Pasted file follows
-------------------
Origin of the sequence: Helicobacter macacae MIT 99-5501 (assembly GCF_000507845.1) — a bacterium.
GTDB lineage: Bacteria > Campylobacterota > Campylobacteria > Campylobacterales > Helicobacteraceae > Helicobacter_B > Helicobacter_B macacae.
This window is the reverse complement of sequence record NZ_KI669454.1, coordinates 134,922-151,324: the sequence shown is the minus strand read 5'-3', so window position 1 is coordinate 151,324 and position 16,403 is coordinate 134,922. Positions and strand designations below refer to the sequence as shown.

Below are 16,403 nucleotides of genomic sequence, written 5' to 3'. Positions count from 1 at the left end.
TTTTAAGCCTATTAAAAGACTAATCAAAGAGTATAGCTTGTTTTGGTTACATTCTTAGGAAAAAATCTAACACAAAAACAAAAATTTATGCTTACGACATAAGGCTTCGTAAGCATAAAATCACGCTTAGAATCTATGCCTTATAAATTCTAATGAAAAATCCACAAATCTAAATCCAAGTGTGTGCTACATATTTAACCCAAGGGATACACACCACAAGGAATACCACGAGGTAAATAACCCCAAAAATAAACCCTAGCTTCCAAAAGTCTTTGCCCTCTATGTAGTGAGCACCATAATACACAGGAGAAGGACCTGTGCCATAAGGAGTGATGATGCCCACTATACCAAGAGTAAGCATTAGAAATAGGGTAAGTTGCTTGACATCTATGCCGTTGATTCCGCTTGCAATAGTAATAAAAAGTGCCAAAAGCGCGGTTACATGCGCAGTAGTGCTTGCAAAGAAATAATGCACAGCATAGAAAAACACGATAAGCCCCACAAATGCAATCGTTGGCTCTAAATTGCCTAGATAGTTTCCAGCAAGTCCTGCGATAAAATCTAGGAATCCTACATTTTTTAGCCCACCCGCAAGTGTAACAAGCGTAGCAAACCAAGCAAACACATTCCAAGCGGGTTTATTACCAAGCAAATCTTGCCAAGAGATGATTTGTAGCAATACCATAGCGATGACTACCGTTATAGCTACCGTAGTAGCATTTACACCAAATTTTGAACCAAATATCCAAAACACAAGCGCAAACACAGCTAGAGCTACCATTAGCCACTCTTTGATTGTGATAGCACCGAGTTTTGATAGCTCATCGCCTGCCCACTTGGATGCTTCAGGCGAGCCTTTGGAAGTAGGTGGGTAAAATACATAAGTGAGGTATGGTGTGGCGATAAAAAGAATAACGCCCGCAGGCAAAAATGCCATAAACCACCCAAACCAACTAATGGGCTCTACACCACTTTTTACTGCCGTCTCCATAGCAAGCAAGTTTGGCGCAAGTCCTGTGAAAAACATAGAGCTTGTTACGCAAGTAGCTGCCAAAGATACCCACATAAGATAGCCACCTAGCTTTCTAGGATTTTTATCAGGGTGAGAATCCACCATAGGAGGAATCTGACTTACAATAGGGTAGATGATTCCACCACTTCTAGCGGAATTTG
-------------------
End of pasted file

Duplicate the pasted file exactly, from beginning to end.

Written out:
Origin of the sequence: Helicobacter macacae MIT 99-5501 (assembly GCF_000507845.1) — a bacterium.
GTDB lineage: Bacteria > Campylobacterota > Campylobacteria > Campylobacterales > Helicobacteraceae > Helicobacter_B > Helicobacter_B macacae.
This window is the reverse complement of sequence record NZ_KI669454.1, coordinates 134,922-151,324: the sequence shown is the minus strand read 5'-3', so window position 1 is coordinate 151,324 and position 16,403 is coordinate 134,922. Positions and strand designations below refer to the sequence as shown.

Below are 16,403 nucleotides of genomic sequence, written 5' to 3'. Positions count from 1 at the left end.
TTTTAAGCCTATTAAAAGACTAATCAAAGAGTATAGCTTGTTTTGGTTACATTCTTAGGAAAAAATCTAACACAAAAACAAAAATTTATGCTTACGACATAAGGCTTCGTAAGCATAAAATCACGCTTAGAATCTATGCCTTATAAATTCTAATGAAAAATCCACAAATCTAAATCCAAGTGTGTGCTACATATTTAACCCAAGGGATACACACCACAAGGAATACCACGAGGTAAATAACCCCAAAAATAAACCCTAGCTTCCAAAAGTCTTTGCCCTCTATGTAGTGAGCACCATAATACACAGGAGAAGGACCTGTGCCATAAGGAGTGATGATGCCCACTATACCAAGAGTAAGCATTAGAAATAGGGTAAGTTGCTTGACATCTATGCCGTTGATTCCGCTTGCAATAGTAATAAAAAGTGCCAAAAGCGCGGTTACATGCGCAGTAGTGCTTGCAAAGAAATAATGCACAGCATAGAAAAACACGATAAGCCCCACAAATGCAATCGTTGGCTCTAAATTGCCTAGATAGTTTCCAGCAAGTCCTGCGATAAAATCTAGGAATCCTACATTTTTTAGCCCACCCGCAAGTGTAACAAGCGTAGCAAACCAAGCAAACACATTCCAAGCGGGTTTATTACCAAGCAAATCTTGCCAAGAGATGATTTGTAGCAATACCATAGCGATGACTACCGTTATAGCTACCGTAGTAGCATTTACACCAAATTTTGAACCAAATATCCAAAACACAAGCGCAAACACAGCTAGAGCTACCATTAGCCACTCTTTGATTGTGATAGCACCGAGTTTTGATAGCTCATCGCCTGCCCACTTGGATGCTTCAGGCGAGCCTTTGGAAGTAGGTGGGTAAAATACATAAGTGAGGTATGGTGTGGCGATAAAAAGAATAACGCCCGCAGGCAAAAATGCCATAAACCACCCAAACCAACTAATGGGCTCTACACCACTTTTTACTGCCGTCTCCATAGCAAGCAAGTTTGGCGCAAGTCCTGTGAAAAACATAGAGCTTGTTACGCAAGTAGCTGCCAAAGATACCCACATAAGATAGCCACCTAGCTTTCTAGGATTTTTATCAGGGTGAGAATCCACCATAGGAGGAATCTGACTTACAATAGGGTAGATGATTCCACCACTTCTAGCGGAATTTG